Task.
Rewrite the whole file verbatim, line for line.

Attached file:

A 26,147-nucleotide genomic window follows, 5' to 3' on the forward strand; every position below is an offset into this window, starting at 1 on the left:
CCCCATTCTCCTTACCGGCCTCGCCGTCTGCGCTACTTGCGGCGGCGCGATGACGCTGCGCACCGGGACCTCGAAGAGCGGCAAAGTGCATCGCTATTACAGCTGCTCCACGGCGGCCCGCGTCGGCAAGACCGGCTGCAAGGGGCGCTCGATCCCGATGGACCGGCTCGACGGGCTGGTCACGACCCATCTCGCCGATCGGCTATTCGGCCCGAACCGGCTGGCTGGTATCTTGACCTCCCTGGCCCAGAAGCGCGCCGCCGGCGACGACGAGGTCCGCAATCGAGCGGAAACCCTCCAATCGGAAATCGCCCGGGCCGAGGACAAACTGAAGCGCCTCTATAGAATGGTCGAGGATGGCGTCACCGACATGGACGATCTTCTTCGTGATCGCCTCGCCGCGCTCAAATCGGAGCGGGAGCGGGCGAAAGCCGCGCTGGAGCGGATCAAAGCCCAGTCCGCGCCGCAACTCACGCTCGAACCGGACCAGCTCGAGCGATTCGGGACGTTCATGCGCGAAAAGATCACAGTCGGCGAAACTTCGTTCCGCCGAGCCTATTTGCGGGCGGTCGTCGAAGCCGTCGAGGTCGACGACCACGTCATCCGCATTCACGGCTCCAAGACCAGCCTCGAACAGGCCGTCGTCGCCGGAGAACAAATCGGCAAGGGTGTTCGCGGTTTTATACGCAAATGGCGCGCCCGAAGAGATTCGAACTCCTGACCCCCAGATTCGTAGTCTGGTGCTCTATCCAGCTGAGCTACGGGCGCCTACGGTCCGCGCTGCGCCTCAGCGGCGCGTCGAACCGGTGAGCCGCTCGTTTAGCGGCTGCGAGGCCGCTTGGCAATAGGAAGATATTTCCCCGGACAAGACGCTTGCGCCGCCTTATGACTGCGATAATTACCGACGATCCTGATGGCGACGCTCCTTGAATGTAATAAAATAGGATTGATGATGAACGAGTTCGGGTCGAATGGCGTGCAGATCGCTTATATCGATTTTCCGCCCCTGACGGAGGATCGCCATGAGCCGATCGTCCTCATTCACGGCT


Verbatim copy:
A 26,147-nucleotide genomic window follows, 5' to 3' on the forward strand; every position below is an offset into this window, starting at 1 on the left:
CCCCATTCTCCTTACCGGCCTCGCCGTCTGCGCTACTTGCGGCGGCGCGATGACGCTGCGCACCGGGACCTCGAAGAGCGGCAAAGTGCATCGCTATTACAGCTGCTCCACGGCGGCCCGCGTCGGCAAGACCGGCTGCAAGGGGCGCTCGATCCCGATGGACCGGCTCGACGGGCTGGTCACGACCCATCTCGCCGATCGGCTATTCGGCCCGAACCGGCTGGCTGGTATCTTGACCTCCCTGGCCCAGAAGCGCGCCGCCGGCGACGACGAGGTCCGCAATCGAGCGGAAACCCTCCAATCGGAAATCGCCCGGGCCGAGGACAAACTGAAGCGCCTCTATAGAATGGTCGAGGATGGCGTCACCGACATGGACGATCTTCTTCGTGATCGCCTCGCCGCGCTCAAATCGGAGCGGGAGCGGGCGAAAGCCGCGCTGGAGCGGATCAAAGCCCAGTCCGCGCCGCAACTCACGCTCGAACCGGACCAGCTCGAGCGATTCGGGACGTTCATGCGCGAAAAGATCACAGTCGGCGAAACTTCGTTCCGCCGAGCCTATTTGCGGGCGGTCGTCGAAGCCGTCGAGGTCGACGACCACGTCATCCGCATTCACGGCTCCAAGACCAGCCTCGAACAGGCCGTCGTCGCCGGAGAACAAATCGGCAAGGGTGTTCGCGGTTTTATACGCAAATGGCGCGCCCGAAGAGATTCGAACTCCTGACCCCCAGATTCGTAGTCTGGTGCTCTATCCAGCTGAGCTACGGGCGCCTACGGTCCGCGCTGCGCCTCAGCGGCGCGTCGAACCGGTGAGCCGCTCGTTTAGCGGCTGCGAGGCCGCTTGGCAATAGGAAGATATTTCCCCGGACAAGACGCTTGCGCCGCCTTATGACTGCGATAATTACCGACGATCCTGATGGCGACGCTCCTTGAATGTAATAAAATAGGATTGATGATGAACGAGTTCGGGTCGAATGGCGTGCAGATCGCTTATATCGATTTTCCGCCCCTGACGGAGGATCGCCATGAGCCGATCGTCCTCATTCACGGCT